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Different Types of Birth

Spontaneous vaginal birth is natural and possible for the majority of healthy mothers and babies. A vaginal birth is associated with quicker recovery, easier bonding & attachment, breastfeeding, less need for pain relief drugs, reduced risk of tears and episiotomies.

Midwives are the main care provider during and after labour and vaginal birth. Women may choose to use particular approaches or techniques to help make labour shorter, simpler and more comfortable:

  • active birth techniques
  • waterbirth
  • hypnobirthing
  • complementary therapies

We offer a full choice of birth environment for spontaneous vaginal births:

  • homebirth
  • standalone birth centre (Huddersfield Royal Infirmary)
  • alongside birth centre (Calderdale Royal Hospital)
  • labour ward

Watch our virtual tour to find out more about our hospital facilities.

In some circumstances the mother and/or baby need additional medical input and support during birth, and therefore the safest place to birth is usually on the labour ward. In these cases the midwife caring for the woman will work in partnership with the obstetrician and sometimes anaesthetists and/or paediatricians. Some examples are listed below of circumstances indicating that medical input is more likely to be needed during labour and birth.

  • pre-existing medical conditions eg hypertension, diabetes, thyroid problems
  • previous birth complications eg caesarean section, post-partum haemorrhage
  • previous or current pregnancy conditions eg cholestasis, pre-eclampsia
  • maternal factors eg age 40+, BMI 35+, 4 or more previous births
  • neonatal factors eg baby small for dates, unexpected findings on scan
  • maternal choice for epidural anaesthesia or obstetric management

The baby may be born vaginally but after discussion with the midwife or doctor, the mother and baby might experience procedures such as induction of labour; artificial rupture of membranes (breaking baby waters); continuous fetal heart monitoring; oxytocin infusion to stimulate contractions; epidural anaesthesia; episiotomy. Wherever possible we positively encourage women to use active birth techniques and/or hypnobirthing to help the labour and birth progress naturally and contribute to a positive birth experience.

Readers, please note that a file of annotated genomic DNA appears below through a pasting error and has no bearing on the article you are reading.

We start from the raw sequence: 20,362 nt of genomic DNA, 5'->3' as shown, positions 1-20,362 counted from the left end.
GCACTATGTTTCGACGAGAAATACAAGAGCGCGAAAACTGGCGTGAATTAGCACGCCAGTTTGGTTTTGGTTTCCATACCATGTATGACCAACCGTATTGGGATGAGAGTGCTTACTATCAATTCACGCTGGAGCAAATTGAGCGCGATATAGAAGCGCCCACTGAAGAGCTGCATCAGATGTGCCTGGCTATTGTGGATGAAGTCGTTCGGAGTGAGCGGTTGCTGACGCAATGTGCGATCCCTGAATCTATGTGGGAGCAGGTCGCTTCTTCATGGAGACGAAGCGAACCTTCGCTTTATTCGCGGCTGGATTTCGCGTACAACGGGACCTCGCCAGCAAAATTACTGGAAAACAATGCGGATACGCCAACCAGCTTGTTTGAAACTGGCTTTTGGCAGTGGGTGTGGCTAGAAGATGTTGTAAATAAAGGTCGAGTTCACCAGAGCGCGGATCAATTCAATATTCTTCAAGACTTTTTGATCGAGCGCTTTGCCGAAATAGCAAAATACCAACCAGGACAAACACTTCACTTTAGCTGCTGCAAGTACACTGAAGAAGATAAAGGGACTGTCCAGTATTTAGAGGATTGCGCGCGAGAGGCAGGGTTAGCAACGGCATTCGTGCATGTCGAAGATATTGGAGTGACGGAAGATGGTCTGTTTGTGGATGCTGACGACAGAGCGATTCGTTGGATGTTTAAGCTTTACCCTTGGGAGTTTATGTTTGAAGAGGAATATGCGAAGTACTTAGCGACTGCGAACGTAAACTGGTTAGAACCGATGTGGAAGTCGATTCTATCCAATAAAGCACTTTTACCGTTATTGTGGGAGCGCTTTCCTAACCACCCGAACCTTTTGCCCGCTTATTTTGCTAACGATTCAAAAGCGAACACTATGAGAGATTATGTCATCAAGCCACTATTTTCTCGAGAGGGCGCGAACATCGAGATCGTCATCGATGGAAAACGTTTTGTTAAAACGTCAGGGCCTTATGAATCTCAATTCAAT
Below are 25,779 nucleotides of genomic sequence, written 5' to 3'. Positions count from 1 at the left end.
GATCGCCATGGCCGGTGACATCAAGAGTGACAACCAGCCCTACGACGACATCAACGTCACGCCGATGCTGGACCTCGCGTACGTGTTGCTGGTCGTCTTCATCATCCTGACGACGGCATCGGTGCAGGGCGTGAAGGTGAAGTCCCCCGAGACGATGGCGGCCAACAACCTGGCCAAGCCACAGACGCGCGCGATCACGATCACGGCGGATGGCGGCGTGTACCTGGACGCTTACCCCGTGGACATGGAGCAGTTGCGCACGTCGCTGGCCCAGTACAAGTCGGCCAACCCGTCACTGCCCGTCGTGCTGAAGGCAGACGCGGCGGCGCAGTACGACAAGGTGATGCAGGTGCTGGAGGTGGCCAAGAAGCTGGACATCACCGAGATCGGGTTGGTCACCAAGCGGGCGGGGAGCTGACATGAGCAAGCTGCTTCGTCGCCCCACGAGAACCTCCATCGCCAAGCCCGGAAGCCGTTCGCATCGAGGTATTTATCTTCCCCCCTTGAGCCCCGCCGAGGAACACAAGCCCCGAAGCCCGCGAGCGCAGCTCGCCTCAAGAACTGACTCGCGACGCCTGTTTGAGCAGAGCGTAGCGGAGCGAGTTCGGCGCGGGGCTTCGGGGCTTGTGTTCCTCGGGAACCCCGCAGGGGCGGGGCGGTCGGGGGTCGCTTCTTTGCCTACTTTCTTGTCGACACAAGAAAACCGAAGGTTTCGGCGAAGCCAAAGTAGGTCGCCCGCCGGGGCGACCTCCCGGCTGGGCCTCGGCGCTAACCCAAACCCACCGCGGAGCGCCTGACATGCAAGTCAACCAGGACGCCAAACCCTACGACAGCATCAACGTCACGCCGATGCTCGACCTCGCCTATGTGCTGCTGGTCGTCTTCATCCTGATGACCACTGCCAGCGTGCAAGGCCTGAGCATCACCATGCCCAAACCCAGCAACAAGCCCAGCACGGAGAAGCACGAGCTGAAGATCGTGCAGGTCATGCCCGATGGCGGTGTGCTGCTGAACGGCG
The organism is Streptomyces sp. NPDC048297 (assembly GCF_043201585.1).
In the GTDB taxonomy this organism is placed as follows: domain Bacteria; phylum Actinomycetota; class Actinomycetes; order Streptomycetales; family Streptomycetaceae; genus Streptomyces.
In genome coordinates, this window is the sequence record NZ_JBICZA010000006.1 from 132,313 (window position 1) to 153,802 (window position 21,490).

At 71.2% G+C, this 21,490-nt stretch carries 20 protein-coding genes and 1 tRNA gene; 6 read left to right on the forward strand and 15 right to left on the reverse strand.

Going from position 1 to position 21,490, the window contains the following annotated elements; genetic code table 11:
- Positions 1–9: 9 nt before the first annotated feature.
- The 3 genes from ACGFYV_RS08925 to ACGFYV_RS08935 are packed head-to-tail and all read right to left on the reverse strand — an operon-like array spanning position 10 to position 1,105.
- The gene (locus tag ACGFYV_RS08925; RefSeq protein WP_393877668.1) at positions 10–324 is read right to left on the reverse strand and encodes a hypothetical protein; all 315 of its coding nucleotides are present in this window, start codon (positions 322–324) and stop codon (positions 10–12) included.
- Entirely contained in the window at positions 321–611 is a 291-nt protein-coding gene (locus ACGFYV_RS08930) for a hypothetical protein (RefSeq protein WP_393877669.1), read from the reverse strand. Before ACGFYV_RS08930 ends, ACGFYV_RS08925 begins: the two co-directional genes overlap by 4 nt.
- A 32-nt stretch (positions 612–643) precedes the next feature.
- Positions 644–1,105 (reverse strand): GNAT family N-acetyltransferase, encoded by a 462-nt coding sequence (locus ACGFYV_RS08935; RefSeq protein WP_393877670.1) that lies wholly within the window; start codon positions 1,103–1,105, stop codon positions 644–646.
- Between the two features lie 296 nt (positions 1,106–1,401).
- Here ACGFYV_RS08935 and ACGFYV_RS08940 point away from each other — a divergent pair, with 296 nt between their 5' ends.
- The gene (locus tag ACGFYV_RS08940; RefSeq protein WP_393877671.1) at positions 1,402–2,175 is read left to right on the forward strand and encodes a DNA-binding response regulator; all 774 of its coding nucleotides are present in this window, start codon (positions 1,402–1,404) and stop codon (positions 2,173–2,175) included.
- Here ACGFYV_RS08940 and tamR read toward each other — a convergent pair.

Assisted vaginal birth is rarely a planned event. When a forceps or ventouse birth takes place it is usually because the baby is showing signs of needing urgent assistance after he/she has entered the birth canal. An obstetrician will carry out a risk assessment, discuss this with the mother and obtain consent prior to the procedure:

  • Forceps - smooth metal instruments that fit around the baby’s head
  • Ventouse or Kiwi - suction cup applied to the baby’s head

During an assisted birth the mother and baby may experience:

  • enhanced pain relief / local anaesthetic
  • birth on labour ward or transfer to obstetric theatre
  • episiotomy (cut to the perineum)
  • bruising to baby’s cheek or head

What is involved in an assisted birth? NHS film:

(6) What is involved in an assisted birth? | NHS - YouTube

Elective Caesarean Section

Elective Caesarean Section - some women know from the start of their pregnancy that they will be having a Caesarean birth, others may find out this is their safest birthing option later in pregnancy. Common factors where a planned Caesarean is likely to be considered include:

  • previous birth by Caesarean section
  • breech presentation
  • placenta praevia (placenta covering birth canal)
  • twins or more

A mother opting for an elective Caesarean section may experience:

  • consultant led care
  • anaesthetic consultation
  • pre-assessment clinic
  • spinal anaesthesia
  • birth in obstetric theatre
  • 2 night stay in hospital
  • longer recovery period

The team of midwives that specialises in Caesarean care is based on Ward 4 at Calderdale Royal Hospital.

Emergency Caesarean Section is indicated where birth needs to happen very quickly to keep the mother and baby/ies safe; and the mother is either not in labour or is still in the first stage of labour.

These situations are understandably frightening and overwhelming for parents because they will usually, suddenly, involve a large number of doctors and midwifery staff in response to the presenting circumstances. We have a highly skilled team of obstetricians, midwives, anaesthetists and theatre staff who are trained to carry out Caesarean sections routinely, at short notice and at speed. Our labour ward midwives will do all they can to help, support and guide parents through the experience and will continue to provide care throughout until transfer to the post-natal ward.

The mother and birth partner might experience

  • hearing an emergency buzzer
  • all available staff will attend the room to help
  • discussion and consent with obstetrician
  • discussion and consent with anaesthetist
  • preparation for theatre
  • partner to change into theatre scrubs
  • transfer to theatre
  • spinal anaesthesia
  • birth in obstetric theatre
  • 2 night stay in hospital
  • longer recovery period

Afterwards the mother and baby/ies will be transferred to the care of midwives who specialise in Caesarean birth and post-natal care on ward 4 or Transitional Care. Babies needing additional care from specialist nurses and doctors may be transferred to the neo-natal intensive care unit, until well enough to go home.

Twin Births - How will my twin or multiple births be managed? NHS films